Contact: Mike Myslinski at 650-552-5324 or Robin Swanson at 916-443-1486
SAN FRANCISCO – As the state’s budget woes compound by the day, California’s schools face more devastating cuts that could shortchange classrooms by an astronomical $8 billion statewide if legislators refuse to raise the revenues needed to provide our students with a quality education. While funding for public schools continues to dwindle, a local coalition of parents, teachers, administrators, school board members, school employees and others today unveiled a “holiday wish list” at Lowell High School about providing students with the basic resources they need to learn.
“Schools need ongoing, stable revenues now more than ever,” said San Francisco Unified Superintendent Carlos Garcia. “Before this year’s devastating budget cuts, California already ranked 46th out of 50 states in per-pupil funding. Further cuts will have catastrophic consequences for California’s schools, students and their futures.”
The statewide cuts are the equivalent of $57.8 million for San Francisco Unified alone – and more than $1 billion for all Bay Area public schools for 2008-09. Teachers, custodians, food service workers and others who help our students achieve could face layoffs. In fact, statewide, without additional revenues, K-12 schools would be cut by $7.2 billion. These cuts are equivalent to shutting down every school across the state for 25 days, or increasing class sizes statewide by over 50 percent, or reducing per-student spending by almost $1,200. It would be equal to laying off 160,000 classroom teachers, or 180,000 bus drivers, custodians, food service workers, maintenance workers, and other education support professionals.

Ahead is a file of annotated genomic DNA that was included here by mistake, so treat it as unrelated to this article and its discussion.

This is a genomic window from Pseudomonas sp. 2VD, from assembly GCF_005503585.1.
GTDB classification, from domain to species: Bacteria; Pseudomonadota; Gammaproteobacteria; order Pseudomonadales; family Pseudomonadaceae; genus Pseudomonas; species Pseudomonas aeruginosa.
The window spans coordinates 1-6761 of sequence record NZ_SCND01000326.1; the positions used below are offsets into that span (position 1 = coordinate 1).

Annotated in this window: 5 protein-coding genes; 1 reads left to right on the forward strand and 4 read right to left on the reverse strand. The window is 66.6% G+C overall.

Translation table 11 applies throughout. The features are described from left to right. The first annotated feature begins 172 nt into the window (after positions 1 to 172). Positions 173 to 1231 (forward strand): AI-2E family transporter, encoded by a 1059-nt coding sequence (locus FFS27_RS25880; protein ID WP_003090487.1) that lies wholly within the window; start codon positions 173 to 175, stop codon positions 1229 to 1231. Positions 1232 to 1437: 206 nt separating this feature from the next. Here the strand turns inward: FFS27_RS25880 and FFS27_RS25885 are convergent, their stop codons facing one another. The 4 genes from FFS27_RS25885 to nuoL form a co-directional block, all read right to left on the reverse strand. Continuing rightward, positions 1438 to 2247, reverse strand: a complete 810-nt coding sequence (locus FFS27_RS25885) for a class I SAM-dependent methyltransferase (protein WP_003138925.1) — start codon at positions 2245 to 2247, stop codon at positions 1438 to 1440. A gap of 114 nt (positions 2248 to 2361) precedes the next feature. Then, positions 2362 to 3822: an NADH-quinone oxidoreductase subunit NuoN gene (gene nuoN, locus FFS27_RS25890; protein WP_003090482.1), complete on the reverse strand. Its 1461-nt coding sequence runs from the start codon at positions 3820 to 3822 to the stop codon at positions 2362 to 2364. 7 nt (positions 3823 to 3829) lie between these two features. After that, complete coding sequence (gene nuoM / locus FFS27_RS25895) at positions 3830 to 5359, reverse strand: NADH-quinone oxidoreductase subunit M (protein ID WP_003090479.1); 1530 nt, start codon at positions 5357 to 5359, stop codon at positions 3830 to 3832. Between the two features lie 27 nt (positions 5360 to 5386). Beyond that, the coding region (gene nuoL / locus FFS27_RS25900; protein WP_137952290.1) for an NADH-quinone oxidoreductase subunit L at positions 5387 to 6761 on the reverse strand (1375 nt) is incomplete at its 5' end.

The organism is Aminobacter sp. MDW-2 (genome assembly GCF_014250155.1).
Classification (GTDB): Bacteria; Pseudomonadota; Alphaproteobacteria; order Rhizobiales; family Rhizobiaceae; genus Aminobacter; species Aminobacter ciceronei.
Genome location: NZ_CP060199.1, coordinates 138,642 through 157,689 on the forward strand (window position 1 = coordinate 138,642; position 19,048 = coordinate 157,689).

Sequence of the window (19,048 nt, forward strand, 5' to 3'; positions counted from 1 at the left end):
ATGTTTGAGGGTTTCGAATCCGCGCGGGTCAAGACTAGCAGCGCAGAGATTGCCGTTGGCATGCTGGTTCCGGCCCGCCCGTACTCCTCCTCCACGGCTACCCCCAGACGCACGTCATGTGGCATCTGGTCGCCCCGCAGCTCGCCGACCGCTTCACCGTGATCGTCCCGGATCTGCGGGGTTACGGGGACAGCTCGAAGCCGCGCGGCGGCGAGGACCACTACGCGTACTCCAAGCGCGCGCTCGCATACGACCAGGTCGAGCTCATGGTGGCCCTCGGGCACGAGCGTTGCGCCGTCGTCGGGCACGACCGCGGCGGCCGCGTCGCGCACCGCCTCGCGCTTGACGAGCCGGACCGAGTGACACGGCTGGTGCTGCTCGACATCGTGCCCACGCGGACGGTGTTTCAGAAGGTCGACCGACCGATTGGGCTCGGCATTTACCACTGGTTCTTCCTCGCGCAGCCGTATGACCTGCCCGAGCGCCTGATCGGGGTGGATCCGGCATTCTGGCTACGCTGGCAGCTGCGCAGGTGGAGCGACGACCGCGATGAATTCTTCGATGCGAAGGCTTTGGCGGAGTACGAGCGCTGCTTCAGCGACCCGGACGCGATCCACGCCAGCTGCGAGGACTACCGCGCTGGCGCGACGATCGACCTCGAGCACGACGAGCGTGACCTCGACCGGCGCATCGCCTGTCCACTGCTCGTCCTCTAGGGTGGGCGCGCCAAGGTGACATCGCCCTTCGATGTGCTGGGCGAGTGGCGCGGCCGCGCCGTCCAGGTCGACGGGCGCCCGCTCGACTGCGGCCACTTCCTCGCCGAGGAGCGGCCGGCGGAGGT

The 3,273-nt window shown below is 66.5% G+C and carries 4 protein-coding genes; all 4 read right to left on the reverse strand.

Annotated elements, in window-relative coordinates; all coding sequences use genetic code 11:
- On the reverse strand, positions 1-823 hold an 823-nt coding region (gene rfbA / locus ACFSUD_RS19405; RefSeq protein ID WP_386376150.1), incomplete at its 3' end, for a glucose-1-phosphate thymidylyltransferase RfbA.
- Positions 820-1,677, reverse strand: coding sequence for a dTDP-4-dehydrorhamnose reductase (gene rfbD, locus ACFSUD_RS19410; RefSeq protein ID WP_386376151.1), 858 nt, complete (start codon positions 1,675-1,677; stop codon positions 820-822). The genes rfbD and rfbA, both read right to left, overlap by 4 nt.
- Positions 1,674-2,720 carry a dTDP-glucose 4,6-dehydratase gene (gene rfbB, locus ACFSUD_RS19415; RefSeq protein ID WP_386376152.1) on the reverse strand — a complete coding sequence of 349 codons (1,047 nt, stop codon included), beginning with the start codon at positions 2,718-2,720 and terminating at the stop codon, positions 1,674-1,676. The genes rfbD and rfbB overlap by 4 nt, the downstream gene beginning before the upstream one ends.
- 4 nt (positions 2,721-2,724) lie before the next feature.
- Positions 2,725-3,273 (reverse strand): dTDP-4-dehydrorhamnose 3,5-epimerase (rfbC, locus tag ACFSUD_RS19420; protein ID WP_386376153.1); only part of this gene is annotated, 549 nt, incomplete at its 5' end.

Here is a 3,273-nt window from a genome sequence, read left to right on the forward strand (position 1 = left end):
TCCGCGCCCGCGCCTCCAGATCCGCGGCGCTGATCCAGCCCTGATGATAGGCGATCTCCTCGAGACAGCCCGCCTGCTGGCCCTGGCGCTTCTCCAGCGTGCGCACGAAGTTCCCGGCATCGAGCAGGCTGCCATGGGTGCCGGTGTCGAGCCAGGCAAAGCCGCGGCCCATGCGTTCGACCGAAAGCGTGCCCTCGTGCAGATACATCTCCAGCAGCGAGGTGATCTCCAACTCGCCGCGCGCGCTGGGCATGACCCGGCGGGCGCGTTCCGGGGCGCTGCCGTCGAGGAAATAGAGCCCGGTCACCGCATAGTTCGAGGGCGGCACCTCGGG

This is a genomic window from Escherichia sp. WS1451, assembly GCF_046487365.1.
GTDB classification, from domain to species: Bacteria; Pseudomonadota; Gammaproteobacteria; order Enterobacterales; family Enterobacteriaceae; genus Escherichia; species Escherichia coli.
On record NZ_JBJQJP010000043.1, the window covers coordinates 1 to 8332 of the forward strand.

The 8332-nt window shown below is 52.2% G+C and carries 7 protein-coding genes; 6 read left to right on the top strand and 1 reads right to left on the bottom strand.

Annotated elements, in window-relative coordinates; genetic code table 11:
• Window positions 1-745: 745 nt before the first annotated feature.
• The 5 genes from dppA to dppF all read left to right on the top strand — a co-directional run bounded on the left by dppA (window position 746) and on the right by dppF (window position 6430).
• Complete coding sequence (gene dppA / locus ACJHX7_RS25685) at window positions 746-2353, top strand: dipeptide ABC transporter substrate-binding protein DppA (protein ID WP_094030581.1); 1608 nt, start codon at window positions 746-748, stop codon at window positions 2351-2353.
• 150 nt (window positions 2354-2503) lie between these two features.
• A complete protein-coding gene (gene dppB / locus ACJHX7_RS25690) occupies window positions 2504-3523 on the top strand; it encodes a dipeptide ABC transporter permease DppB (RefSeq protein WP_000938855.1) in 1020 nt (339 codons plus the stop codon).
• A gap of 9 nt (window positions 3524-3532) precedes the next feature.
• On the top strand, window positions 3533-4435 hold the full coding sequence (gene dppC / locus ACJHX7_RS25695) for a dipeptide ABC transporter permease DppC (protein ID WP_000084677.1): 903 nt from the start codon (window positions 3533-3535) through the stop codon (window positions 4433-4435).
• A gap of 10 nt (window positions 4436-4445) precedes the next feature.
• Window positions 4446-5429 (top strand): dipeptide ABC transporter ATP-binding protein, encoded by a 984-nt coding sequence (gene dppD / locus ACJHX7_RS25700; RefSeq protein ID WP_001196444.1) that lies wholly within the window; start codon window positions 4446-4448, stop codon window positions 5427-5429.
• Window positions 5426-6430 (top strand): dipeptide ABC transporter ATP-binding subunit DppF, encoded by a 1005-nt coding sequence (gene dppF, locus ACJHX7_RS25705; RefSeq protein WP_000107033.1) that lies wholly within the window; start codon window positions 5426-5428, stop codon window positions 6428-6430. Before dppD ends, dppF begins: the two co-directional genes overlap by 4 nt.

That’s why local parents, teachers and students were forced to put crucial items on the holiday wish list, including: increasing state revenues, protecting music and other enrichment programs, keeping class sizes small so students can get more individual attention, and providing basic classroom supplies.
“Our elected leaders need to be reminded of what hard-working Californians already know -- these devastating cuts to public education are undermining our state's future,” said parent Carl Barnes, a member of the State PTA Board of Managers.
“California business leaders agree that the best way to improve our economy is to make sure we have a well-educated work force,” said teacher Dennis Kelly, president of United Educators of San Francisco. “The governor and lawmakers must make California’s students a top priority. It’s time to invest in our future.”
“School districts are increasingly forced to do more with less – but there’s simply nowhere left to cut,” said Jill Wynns, a San Francisco Unified school board commissioner. “Without revenues, we will shortchange an entire generation of students by robbing them of the quality education they deserve.”